Living Vicariously

Bubbles, Alison, and Ava Jeanne leave the hospital to begin our lives together! (Note the beautifully smocked - if I do say so myself - dress Ava Jeanne wears home. The bonnet Ava Jeanne wears was worn by her mother when she came home from the hospital.

Bubbles, Alison, and Ava Jeanne leave the hospital to begin our lmulti-generational together! (Note the beautifully smocked – if I do say so myself – dress Ava Jeanne wears home. The bonnet Ava Jeanne wears was worn by her mother when she came home from the hospital.

Sounds of
Tiny hands slapping watermelons
and joining in with applause
until she knows an A+.
Boats making their way
through the deep water of our backyard.
Birds melodiously conversing
with birds of different feathers.
Wind chimes singing a duet
with clacking palm trees to the tune of gentle breezes.

The feel of
Really cold ice on her tongue.
The tickle of peach fuzz against her chubby cheek.
Heavily mayonnaises potato salad
squishing through her tiny fingers.
Ephemeral bath bubbles on her arms
Ocean waves stealing the ground from beneath her feet.

Scents of
Roses and peonies.
Heavy hot air of the Lowcountry summer.
A watermelon busting open.
Bubble gum flavored toothpaste.

Seeing
Her mother’s face when she enters the room.
The vast ever-changing ocean.
Her bedtime bottle.

Slowly
slowly
Sometimes taking one step forward
and thirteen backwards,
The shroud of grief is pierced
at least momentarily
and she reacquaints me with
wonder
delight
and hope.

~~~~~~~

Notes:
~ Ava Jeanne is a year older now than in this photo, but the computer wouldn’t cooperate and upload the photo i want to use.
~ My mother took her last earthly breath last fall, and still I grieve. Hard.
~ This was written as granddaughter Ava Jeanne took her 2-hour nap this afternoon in my lap. I know, I know. I shouldn’t be rocking her at this stage . . . but one thing I know for sure: I won’t get a second chance to do this.

April 5 Through the Family Calendar

 

 

April 5, 1947

Mother and Daddy (Yea Yea and Car Car to the Grands and Great Grands) got married in the Fayette County GA jail. yes, really. Granddaddy (Mother’s daddy) was Sheriff, you see, and in those days voters elected the Sheriff and taxpayers got the family – especially the wife – for free to cook, clean, and make sure the prisoners had freshly laundered white shirts and pants with the black strip down the side.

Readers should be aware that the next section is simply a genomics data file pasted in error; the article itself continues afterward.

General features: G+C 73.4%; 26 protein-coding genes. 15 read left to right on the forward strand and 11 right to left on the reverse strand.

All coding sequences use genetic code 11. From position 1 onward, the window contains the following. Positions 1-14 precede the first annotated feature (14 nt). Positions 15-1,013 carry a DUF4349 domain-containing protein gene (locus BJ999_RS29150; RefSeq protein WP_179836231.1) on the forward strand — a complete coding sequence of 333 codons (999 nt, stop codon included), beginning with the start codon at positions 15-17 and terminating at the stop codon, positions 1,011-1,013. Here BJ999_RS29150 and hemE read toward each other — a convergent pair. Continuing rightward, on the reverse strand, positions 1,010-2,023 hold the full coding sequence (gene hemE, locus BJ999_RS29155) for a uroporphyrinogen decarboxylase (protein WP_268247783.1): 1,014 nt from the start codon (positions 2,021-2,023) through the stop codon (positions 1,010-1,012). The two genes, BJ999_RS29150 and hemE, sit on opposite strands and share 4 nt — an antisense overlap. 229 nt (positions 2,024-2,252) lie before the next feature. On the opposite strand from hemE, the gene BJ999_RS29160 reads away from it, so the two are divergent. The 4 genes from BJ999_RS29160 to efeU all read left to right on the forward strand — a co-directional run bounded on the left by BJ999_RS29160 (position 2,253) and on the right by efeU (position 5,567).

Though I love the story about them getting married in the jail, Mother did not find it charming at all. So 26 years later when The Engineer and I decided to publicly say “I sure will!”, I told Mother to plan and host the wedding she always wanted because all that mattered to me is that I got to spend the rest of my life with this man . . . and that we had watermelon at our reception. Mother went all out, hiring caterers (who brought delicious watermelon, attractively served), planting snapdragons (something she’d always wanted but never could seem to get around to it till she had a big deadline), and her front door – usually ignored by people who preferred to save steps and instead come in through the back door under the carport – got used! At the end of the night, her smile was as big as her exhaustion.

 

April 5, 1973 (the fourth day anniversary of our engagement)

So there we were necking – I mean SITTING – on the gorgeous blue one-piece L-shaped sofa in the living room, The Engineer and I, talking about plans for the next weekend when I noted that I had to go to a wedding shower for a friend, also noting that as an introvert of the first order, showers are not my favorite type of gathering. “Well,” he said, playfully tapping my nose with his finger, “when we get married, you’ll have to go to lots of showers.”

Caught completely by surprise, I sat upright, leaned away from him, and noted the obvious, “You haven’t asked me yet.” I. just wanted to make sure this Atlanta boy knew the correct order of things. They might, after all, do things differently in the big city, but he was in the country now, and we did not make assumptions about such things as being the lead actors in a wedding.

“I know,” he said, obviously pleased with himself, and taking a better position to see my reaction.

I picked him up met him 8 weeks before when a high school friend and I ventured into the bar where he worked weekends, drawing beer, and I took one look at him in that brown leather floppy-brimmed hat and knew that very night that this is who I wanted to go through life with. I knew I wanted to spend the rest of my life necking sitting beside this adorable, funny, brilliant man, but even I hadn’t had time to start planning how the engagement and consequently the wedding would go.

Finally, he slid off the low sofa, got on one knee, took my hands in his and asked,  “So will you?”

“Have you asked Daddy?”

“No, I wanted to ask you first.”